No more backyard shacks

The key to successful pigeon racing lies in good pigeon health, which you won’t achieve if pigeon housing is poor. Thomas Smit presents a beginner’s guide to building an effective racing pigeon loft.

Pigeons are no longer  “the poor man’s racehorses”. These days there’s big money to be won in racing pigeon events like the Sun City Million Dollar Pigeon Race, and ambitious fanciers can compete with the best in the world. But if you want to get anywhere, it’s time to pull down that backyard shack you optimistically call a “pigeon loft”. You won’t breed quality racing pigeons there. The key to successful pigeon racing is good pigeon health, which you won’t achieve with poor loft conditions.

To say that pigeons living in church squares or rooftop hide-outs have a better genetic resistance to disease thanks to “survival of the fittest” is absolute nonsense. More importantly, it’s beside the point. We’re talking about racing pigeons here – domesticated animals that need proper shelter and a clean environment for survival.

The loft as asset investment
If you visit fanciers in Europe, you’ll see how the “pigeon mansions” are invariably part of the upper structures of their houses. In Taiwan, where backyard space is a problem in most suburbs, pigeon lofts are built in the most unusual places. In Lynnwood in Pretoria, Antonie Visser’s pigeon loft is part of his house, complete with a TV room and reception area.

Next door, Jan Malan’s loft is built of brick and complements the main house. Jan planned the loft in such a way that, when he retires, the interior can be removed to create a second home on the property. Many other South African fanciers have done the same – built lofts that can later be easily changed to add value to their property.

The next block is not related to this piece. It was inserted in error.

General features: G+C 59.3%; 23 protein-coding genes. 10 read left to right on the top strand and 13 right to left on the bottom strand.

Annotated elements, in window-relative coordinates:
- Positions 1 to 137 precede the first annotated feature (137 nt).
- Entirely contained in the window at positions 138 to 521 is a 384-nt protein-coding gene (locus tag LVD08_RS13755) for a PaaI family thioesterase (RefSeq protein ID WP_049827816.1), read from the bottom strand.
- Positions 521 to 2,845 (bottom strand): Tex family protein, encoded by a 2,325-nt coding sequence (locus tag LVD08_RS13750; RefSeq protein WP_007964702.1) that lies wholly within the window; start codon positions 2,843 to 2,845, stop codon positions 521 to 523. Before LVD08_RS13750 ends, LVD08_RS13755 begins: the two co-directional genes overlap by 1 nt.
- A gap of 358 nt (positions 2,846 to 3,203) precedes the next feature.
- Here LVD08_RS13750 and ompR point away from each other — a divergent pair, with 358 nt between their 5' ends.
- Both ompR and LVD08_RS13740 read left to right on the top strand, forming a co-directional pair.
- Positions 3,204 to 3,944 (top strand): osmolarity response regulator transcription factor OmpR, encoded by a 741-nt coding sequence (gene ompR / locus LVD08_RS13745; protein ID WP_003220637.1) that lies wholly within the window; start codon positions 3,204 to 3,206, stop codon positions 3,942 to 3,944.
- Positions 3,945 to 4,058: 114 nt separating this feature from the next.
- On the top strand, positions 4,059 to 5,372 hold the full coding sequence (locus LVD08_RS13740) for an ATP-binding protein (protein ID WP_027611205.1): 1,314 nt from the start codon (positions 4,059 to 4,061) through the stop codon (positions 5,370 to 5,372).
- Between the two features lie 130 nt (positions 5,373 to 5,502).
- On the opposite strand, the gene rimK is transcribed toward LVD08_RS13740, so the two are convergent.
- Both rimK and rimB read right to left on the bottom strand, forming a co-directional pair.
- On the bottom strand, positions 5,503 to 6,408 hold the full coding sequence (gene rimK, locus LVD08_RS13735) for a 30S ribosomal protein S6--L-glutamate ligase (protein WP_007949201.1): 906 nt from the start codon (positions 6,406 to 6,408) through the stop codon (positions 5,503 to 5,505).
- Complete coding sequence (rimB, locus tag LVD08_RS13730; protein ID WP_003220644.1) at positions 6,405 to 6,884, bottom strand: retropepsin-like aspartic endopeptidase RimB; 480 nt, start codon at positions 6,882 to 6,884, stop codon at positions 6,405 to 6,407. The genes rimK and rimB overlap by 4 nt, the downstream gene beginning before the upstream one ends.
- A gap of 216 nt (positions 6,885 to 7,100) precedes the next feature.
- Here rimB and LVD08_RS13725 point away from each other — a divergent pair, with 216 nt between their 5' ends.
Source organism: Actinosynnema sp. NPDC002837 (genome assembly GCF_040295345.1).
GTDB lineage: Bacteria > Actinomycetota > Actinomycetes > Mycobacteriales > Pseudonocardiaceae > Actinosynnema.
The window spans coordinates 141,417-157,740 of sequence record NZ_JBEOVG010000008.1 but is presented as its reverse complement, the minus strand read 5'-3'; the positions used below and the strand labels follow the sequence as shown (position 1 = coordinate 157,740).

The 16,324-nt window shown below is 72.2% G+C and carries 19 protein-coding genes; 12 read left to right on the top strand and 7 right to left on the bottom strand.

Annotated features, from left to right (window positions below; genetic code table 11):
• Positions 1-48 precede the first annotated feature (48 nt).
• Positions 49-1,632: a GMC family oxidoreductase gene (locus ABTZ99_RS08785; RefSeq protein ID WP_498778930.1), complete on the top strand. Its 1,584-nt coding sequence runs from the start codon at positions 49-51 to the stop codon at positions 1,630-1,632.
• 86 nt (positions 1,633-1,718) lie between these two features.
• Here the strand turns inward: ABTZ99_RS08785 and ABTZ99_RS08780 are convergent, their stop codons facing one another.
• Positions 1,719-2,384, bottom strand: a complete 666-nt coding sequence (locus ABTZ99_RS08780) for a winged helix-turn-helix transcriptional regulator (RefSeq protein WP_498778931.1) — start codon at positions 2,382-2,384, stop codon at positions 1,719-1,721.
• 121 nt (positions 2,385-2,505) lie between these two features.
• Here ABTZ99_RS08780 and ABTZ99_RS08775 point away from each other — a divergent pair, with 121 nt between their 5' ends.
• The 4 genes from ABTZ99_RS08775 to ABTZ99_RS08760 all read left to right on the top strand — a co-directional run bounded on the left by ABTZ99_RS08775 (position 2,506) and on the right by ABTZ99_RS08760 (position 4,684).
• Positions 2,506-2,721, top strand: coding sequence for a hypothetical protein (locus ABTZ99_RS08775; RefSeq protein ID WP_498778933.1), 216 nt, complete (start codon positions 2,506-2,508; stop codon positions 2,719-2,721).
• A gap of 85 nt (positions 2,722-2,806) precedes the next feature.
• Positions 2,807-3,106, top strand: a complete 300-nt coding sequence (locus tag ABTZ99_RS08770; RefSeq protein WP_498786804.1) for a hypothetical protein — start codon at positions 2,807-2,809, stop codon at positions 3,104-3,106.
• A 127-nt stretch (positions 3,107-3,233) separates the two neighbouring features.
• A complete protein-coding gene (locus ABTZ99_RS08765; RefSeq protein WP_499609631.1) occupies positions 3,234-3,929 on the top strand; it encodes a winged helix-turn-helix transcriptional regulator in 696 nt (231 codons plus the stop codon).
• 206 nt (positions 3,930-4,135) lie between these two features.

Considerations before building
Some things to think about before taking the plunge: If you move often due to business, you should build a loft that can be easily dismantled. The loft sections, frames, panels, roofing and so on should be designed for easy transportation – you shouldn’t need an army to “relocate” the loft.

The climate of the area where you live is also important. In cold areas, you’ll need building materials that insulate and capture warmth, while in warmer climates, you’ll need a steady flow of cool air. An adjustable enclosed ceiling for winter and a mesh ceiling for warm summers are a bonus. Ventilation is extremely important. Your loft design should facilitate the influx of fresh air and removal of stale air. Ideally, airflow should enter at the lowest point at the front and exit at the highest point at the back.
 
A pitched roof forms an air pocket above the ceiling that will help remove stale air. Your design should also keep the rain out and should keep the loft dry and free from draughts at all times. A draught is a different proposition from a steady movement of fresh air. If you live on a farm, you might need to protect your loft against predators. Aside from welded mesh, mounting your loft on pillars above the ground is another option. This will also ensure good ventilation.

Playing it big, playing it small
If you have the yard space and available time – or loft staff to assist with the demands of competitive pigeon racing – and you intend to become the future champion of your area, you need to keep enough pigeons to achieve your goal. Playing it big demands fresh ammunition on the long distance races to allow the participating pigeons enough rest between flights.

Plus, if you want to compete in two clubs simultaneously and enter a second team of racers to test your pigeons properly, you’ll have to keep enough breeders and enough lofts to house them and their new young. When you’re playing it big, pigeons can be housed in a 22m-long loft with 12 interior compartments of 1,8m x 2,4m each.

If you’re playing it small, and only need to house 50 to 60 pigeons, an effective garden loft needn’t contain more than three to four loft compartments of 2,5m x 1,8m.  A 1,5m corridor running across the front interior will allow the pigeons to enter the individual compartments at leisure.

Contact Thomas Smit on 011 680 4778, or e-mail at [email protected].